Mark Freedman
December 21, 2005
Wow, it is so nice to see Pam here. I was a young kid when Danny Frisella was on the Mets, but I always remember him. I remember watching him pitch last from the TV at our favorite Italian restaurant. So I always connect him to Italian food. It's so nice to hear the great stories about what a nice guy he was.

February 22, 2006
My first major league game was at County Stadium August 5th 1976. I was 9 years old, and going to see my favorite team, the Yankees. It threatened to rain all day. With Milwaukee ahead 5-0, the Yanks threatened in the 5th. After scoring 3 and with ducks on the pond, the Brewers summoned a guy with bushy eyebrows. He proceeded to come in, and strikeout 2 Yanks to end the threat. He came in to pitch the 6th as well, and K'ed the side. The Brewers scored 4 in the bottom of the 6th, then the skies opened up, and the game was halted. It was my first game, and the memory of a guy who dominated my team has stuck with me. I just was browsing the computer one day, and found this site and thought I should pitch in my 2 cents. I am sorry about his untimely death! I can remember my father, a Yankee nut upset that this guy came in and, quote, "Shut their water off." He seemed to do this with ease, in a pressure situation.

September 6, 2008
Pam, congratulations on being Mayor of Foster City, California! We hope you still periodically visit this site. Let's Go Mets!

BW Reilly
April 15, 2011
My brother Dennis Reilly (1944-2009) graduated with Danny Frisella from Serra High School in the Bay Area in 1963. Dennis played football, Danny baseball. There were two Serra alumni who played for the Mets in the 60s-70s, Danny and Jim Fregosi (one of the most infamous trades in the history of baseball -- Fregosi for Nolan Ryan).

Dennis was sitting in a restaurant in 1967 when he looked up at the TV screen and saw his friend Danny Frisella pitching for the Mets on WOR, Channel 9. They met and Danny gave him a tour of Shea Stadium and two complimentary tickets along the first base line vs the Giants.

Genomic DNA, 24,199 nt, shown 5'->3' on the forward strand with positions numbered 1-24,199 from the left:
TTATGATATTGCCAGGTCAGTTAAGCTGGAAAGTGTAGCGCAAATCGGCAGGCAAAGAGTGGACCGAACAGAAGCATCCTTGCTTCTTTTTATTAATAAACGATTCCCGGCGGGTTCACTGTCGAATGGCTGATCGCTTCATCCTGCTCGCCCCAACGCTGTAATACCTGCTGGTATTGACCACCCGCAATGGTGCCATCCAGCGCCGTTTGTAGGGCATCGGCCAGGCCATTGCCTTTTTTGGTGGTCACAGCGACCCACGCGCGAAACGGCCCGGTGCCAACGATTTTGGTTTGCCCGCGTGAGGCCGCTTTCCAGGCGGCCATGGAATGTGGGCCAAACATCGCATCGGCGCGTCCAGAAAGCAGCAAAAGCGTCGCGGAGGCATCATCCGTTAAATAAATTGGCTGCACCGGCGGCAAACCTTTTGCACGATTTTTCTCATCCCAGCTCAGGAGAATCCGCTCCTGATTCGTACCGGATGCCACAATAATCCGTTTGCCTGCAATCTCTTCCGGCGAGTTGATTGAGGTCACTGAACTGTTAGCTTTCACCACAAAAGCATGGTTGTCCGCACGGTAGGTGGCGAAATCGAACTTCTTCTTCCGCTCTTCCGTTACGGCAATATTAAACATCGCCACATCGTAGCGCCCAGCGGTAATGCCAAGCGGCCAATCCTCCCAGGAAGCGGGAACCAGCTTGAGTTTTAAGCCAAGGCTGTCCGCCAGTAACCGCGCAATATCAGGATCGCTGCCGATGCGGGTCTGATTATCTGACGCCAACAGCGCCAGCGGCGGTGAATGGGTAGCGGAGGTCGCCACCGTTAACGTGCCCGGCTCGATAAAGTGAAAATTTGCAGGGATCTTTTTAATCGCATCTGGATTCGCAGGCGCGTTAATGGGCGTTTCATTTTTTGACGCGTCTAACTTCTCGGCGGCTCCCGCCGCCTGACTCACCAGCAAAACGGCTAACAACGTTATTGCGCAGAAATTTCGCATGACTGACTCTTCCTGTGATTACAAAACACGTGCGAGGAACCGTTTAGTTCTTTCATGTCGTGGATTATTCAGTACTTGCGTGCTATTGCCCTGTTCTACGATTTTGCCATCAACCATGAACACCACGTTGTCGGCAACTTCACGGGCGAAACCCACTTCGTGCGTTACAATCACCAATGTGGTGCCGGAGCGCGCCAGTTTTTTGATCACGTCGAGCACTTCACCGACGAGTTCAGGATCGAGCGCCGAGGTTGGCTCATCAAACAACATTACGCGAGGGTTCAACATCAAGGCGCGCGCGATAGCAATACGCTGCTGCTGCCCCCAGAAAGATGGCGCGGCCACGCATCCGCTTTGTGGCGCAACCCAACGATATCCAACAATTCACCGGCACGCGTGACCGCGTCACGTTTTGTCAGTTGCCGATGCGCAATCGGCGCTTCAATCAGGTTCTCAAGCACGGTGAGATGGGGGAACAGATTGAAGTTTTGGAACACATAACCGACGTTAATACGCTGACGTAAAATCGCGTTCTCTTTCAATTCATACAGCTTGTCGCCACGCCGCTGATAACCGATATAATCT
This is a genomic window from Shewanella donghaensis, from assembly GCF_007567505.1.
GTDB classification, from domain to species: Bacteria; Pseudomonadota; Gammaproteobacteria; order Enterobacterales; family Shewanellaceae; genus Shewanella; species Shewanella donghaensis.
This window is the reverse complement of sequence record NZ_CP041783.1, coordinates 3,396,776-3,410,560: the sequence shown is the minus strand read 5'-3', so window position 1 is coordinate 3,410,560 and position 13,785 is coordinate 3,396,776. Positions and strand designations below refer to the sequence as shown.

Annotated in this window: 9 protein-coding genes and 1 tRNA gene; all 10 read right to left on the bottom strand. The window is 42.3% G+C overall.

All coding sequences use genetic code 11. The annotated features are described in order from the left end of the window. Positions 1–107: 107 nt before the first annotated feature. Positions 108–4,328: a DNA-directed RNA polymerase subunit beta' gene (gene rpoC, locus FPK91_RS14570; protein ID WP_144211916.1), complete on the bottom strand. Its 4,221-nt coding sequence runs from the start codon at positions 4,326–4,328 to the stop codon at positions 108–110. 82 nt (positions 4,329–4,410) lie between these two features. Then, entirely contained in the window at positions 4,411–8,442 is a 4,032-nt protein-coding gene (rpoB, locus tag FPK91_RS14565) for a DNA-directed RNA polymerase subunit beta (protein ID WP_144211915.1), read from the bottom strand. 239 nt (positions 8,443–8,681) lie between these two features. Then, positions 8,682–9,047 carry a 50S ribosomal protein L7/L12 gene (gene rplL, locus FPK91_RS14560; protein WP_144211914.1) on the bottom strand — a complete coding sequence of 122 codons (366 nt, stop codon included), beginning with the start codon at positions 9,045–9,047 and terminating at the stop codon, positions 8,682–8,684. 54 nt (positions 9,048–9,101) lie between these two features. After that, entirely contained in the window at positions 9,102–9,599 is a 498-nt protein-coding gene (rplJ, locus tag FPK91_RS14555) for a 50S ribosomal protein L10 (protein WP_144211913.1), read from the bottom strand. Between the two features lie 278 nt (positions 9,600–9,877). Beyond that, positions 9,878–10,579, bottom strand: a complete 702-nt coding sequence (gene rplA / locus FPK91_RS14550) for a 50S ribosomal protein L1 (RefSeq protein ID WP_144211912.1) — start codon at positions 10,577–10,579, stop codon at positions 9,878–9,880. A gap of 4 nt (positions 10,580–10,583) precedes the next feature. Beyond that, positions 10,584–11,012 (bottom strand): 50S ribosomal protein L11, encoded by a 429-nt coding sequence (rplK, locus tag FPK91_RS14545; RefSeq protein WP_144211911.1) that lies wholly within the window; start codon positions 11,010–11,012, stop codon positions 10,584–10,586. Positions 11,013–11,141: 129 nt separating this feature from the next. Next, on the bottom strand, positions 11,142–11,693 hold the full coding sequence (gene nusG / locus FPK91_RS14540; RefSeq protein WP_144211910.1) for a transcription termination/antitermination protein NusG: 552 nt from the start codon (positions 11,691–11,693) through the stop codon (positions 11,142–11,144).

I'll never forget that game, with Willie McCovey's towering home run off Frisella which hit the flag pole in center field. My family was living in NYC-Connecticut at the time so I was a big Mets fan. (Later, my brother mentioned that Willie Mac attended Frisella's services.)

Frisella was a starter for the Mets when he first came up from Tidewater AAA but was converted to the bullpen where he was an ace. He also played with Tom Seaver in Alaska pre-Mets, I believe.

It was pleasant to read where Frisella was a nice guy -- even buying a soda for a fan who asked for an autograph at a hotel, waving to fans, etc. My brother said he was a nice guy as well, with a soft high voice.

The good die young, but he left memories. Danny is listed in George Vecsey's "Joy in Mudville" book about the 1969 Miracle Mets. I wonder if there are any video tapes preserved of Danny being interviewed by Ralph Kiner from his after-game show Kiner's Korner on WOR? (I wonder if any of the interviews were preserved? I recall a player from my hometown of Stamford, Conn. interviewed when he was a rookie on the LA Dodgers -- Bobbie Valentine.)

Regards to his wife Pamela and family in the Bay Area.

Dick Casho
May 15, 2013
I coached Danny Frisella from when he was nine years old until his 16th birthday. I remember him always having a BIG SMILE ON HIS FACE. When I heard of his accident I was saddened. To his wife and family, my condolence.

Michele Frisella
August 11, 2015
I was in eighth grade when I met Danny. He was playing for the Mets and came to St. Louis, where I grew up. My uncle saw his name and invited him to his house to meet the St. Louis Frisellas. I think it was decided Danny's grandfather was a cousin of my grandfather.

In high school, I became a big Cardinals fan and would see Danny at the games when he pitched for Pittsburgh. I may have seen him when I worked at Busch Stadium during my college summers. I had left St. Louis by the time he pitched for the Cardinals.